How many people are familiar with the snappily titled “The Responsibilities of Providers and Distributors for the Fair Treatment of Customers”?
It’s a surprisingly readable nine page document buried at the end of the FCA Handbook, after Perimeter Guidance and before Unfair Contract Terms, both sections considerably more turgid.
Originally written in 2007, I was delighted to see that this document survived the transition from FSA to FCA.
Why am I so excited by this?
Because in this blissfully short guide to regulatory expectations, advisers and providers get some really straightforward explanations of what providers should deliver in terms of product design, information to customers, information and training for distributors, and post-sale responsibilities. We also see what distributors should deliver in terms of considering financial promotions, providing information to consumers and selecting providers.
It says: “This Guide is not intended to imply that a firm must take on the regulatory responsibilities of other firms in the distribution chain nor that there is a requirement for any firm to ‘police’ any other firm in the chain.”
Can this mean that all parties in the product design and distribution chain are entitled to rely on one another doing their jobs properly, in accordance with regulatory principles and rules?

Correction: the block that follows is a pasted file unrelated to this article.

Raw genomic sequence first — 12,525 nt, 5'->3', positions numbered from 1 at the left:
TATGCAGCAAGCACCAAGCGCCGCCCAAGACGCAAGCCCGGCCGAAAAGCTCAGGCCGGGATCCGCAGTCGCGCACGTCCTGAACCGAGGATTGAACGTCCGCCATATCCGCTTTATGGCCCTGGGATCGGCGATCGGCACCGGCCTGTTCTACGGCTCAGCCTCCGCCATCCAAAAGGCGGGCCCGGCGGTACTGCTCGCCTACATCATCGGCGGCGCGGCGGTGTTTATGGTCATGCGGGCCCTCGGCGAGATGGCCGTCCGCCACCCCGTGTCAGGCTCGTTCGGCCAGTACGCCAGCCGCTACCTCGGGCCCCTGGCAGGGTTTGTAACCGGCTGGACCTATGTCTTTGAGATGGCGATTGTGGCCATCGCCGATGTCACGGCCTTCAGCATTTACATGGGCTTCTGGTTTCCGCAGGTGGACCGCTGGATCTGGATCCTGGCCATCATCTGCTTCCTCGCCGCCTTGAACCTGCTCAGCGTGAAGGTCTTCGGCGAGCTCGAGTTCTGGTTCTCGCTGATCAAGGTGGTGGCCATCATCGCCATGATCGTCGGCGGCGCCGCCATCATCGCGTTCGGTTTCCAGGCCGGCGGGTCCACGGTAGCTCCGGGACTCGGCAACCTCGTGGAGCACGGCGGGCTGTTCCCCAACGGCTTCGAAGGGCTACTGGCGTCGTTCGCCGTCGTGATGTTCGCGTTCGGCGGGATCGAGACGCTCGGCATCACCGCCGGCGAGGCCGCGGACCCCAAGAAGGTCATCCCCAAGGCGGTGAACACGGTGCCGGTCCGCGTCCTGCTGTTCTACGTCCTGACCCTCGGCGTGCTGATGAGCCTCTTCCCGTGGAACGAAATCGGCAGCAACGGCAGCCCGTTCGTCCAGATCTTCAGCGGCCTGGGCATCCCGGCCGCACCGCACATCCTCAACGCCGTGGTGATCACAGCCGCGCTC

Can this be what lies behind the assertions made by the regulator that that if a fund manager or life company has published facts on a certain product then advisers do not need to conduct further due diligence?
It makes sense really. The overarching regulatory principles of skill, care, due diligence, integrity, treating customers fairly, considering information needs of consumers, and the requirements for clear fair and not misleading communications, and effective systems and controls apply to each and every regulated firm.
But here’s the problem. For this system to work every firm should not just be subject to the rules. It must be held accountable to the rules.
Advisers know what accountability feels like. We are accountable to our clients from one side and the regulator from the other.
There is a clear path for clients to take if they feel that their adviser has not advised them well.
The regulator also has a clear path to tread when it feels that an adviser has not met its expectations.
But to whom is a product provider accountable?
GIf a client tries to complain to a provider the stock answer is that as an advised customer they should take the matter up with their adviser.
Advisers have no realistic ability to claim against providers who do not come up to the standards that the regulator has set out, here or elsewhere. Anyway, advisers are not customers, or eligible complainants at FOS or FSCS, and do not have to be treated fairly.
This leaves advisers totally dependent on the regulator holding providers to account when the provider fails live up to expectations.
The regulator “with teeth” should use them instead of removing its dentures when things get a bit tough, and then perhaps “the integrity of the UK financial system” really would be enhanced.
Gill Cardy is managing director of IFA Centre